Telling on Tattling
A recent article in the online magazine Modern Mom has this catchy headline: You Should Let Your Child Tattle — Here’s Why! Yes, another one of those headlines looking to grab your attention by asserting something obviously counter-intuitive (or just plain dumb), and then informing you of what you already (or should have already) know(n): that you as parent have to help your child learn the difference between telling (to keep themselves or others safe) and tattling (trying to get someone else in trouble).
Now this is a really important life lesson (one which too many adults still don’t have down). Adults who are looking to sexually assault or abuse children depend on kids not understanding the distinction. They will often tell their victims not to say anything or they’ll be tattle-tales (and that’s bad). Or if the child “tattles” they won’t be believed (because they’re only a kid and kids love to tattle, right?).
At it’s February fundraising breakfast, King County Sexual Assault Resource Center’s Executive Director Mary Ellen Stone said that assault against children has decreased 38% in the last 13 years. She attributed this to increased awareness of the issue, decreased tolerance for child sexual abuse, and increased support for the victims. Parents are now paying greater attention to adult behavior towards their children, as well as more closely listening to what kids say about adult behavior. Still, about 29% of sexual assault happens to children under the age of 12.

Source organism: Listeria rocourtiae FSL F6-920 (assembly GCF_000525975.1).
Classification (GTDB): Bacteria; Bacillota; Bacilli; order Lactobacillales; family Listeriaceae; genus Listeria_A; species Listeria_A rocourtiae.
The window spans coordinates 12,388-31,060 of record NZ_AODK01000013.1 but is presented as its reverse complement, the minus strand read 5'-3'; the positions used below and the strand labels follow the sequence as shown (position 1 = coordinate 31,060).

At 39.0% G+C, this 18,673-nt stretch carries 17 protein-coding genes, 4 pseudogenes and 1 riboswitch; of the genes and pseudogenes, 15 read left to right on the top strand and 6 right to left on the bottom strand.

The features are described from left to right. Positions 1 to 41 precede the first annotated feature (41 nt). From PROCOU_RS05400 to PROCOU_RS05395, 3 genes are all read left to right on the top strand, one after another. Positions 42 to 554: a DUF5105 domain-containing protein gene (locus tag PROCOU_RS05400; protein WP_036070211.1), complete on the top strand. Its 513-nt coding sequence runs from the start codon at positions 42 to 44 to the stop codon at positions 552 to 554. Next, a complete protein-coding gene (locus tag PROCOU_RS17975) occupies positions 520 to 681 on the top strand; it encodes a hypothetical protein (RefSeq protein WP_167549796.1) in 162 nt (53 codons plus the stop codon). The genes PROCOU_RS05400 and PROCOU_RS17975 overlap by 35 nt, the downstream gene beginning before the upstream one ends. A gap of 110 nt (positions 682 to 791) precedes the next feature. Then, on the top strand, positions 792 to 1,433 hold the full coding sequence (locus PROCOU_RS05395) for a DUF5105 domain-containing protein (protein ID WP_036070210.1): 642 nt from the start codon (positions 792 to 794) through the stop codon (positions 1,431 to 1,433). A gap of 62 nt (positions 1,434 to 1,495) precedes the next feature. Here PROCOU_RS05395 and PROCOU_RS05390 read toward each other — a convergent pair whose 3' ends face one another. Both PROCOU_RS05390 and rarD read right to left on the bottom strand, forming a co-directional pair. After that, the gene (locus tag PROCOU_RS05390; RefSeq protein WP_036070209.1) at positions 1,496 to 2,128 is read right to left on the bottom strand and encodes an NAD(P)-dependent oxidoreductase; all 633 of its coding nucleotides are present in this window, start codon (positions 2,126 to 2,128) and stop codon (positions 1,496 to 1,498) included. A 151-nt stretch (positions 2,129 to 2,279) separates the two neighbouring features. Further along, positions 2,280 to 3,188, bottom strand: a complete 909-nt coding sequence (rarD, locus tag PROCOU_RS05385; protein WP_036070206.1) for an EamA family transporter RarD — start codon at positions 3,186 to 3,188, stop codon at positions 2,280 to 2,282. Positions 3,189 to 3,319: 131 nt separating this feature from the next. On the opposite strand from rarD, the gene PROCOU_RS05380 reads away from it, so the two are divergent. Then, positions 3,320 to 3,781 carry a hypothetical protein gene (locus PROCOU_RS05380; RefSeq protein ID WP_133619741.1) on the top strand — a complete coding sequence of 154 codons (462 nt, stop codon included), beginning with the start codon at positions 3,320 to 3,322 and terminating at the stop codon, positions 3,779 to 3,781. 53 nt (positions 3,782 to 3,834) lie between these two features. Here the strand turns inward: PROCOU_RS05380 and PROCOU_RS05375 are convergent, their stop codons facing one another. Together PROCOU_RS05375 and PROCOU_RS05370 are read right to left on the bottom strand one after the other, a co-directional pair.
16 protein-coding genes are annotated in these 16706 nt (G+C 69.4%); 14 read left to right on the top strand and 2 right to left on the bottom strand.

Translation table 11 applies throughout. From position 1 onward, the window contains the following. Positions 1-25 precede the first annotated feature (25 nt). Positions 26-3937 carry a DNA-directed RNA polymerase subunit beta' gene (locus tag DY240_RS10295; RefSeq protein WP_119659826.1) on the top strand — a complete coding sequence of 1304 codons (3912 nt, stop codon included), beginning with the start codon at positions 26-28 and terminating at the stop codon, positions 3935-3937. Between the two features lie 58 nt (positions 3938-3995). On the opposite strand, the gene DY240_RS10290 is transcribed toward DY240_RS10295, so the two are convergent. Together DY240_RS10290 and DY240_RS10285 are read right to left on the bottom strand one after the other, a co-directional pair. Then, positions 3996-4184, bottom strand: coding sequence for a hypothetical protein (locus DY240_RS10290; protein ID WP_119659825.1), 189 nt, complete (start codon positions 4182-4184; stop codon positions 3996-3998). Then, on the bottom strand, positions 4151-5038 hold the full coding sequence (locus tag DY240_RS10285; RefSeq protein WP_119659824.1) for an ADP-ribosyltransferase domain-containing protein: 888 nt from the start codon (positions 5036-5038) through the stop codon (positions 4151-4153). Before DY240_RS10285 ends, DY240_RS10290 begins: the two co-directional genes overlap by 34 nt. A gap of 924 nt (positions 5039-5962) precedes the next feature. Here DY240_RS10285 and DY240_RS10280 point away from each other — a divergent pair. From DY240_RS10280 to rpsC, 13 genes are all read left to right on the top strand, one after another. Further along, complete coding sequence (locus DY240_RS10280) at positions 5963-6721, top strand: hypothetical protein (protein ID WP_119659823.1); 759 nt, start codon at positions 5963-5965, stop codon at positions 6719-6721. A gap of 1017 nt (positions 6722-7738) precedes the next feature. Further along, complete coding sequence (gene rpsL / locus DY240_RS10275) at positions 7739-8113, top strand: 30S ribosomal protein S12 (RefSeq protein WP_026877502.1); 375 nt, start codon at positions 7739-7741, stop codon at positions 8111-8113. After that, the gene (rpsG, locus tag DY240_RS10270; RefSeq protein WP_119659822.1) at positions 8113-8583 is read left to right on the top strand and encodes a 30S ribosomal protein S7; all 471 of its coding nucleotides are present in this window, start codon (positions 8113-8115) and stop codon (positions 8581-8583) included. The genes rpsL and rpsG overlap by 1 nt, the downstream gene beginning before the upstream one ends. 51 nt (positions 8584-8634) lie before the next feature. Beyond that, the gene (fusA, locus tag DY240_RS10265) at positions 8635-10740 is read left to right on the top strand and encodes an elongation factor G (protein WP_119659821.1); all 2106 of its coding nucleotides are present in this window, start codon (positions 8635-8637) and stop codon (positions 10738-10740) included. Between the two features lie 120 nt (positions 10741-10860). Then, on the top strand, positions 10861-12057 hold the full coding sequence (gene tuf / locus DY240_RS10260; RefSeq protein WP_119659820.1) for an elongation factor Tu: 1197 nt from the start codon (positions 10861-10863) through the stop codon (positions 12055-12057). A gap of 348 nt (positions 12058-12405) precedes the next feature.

All kids need guidance in managing their emotions, in figuring out if they’re looking for help or looking to get someone in trouble. They need skills in solving their own problems, and also knowing when to seek outside help. Violence needs silence — parents need to be willing and themselves have the skills to coach their kids through the often-confusing landscape of telling.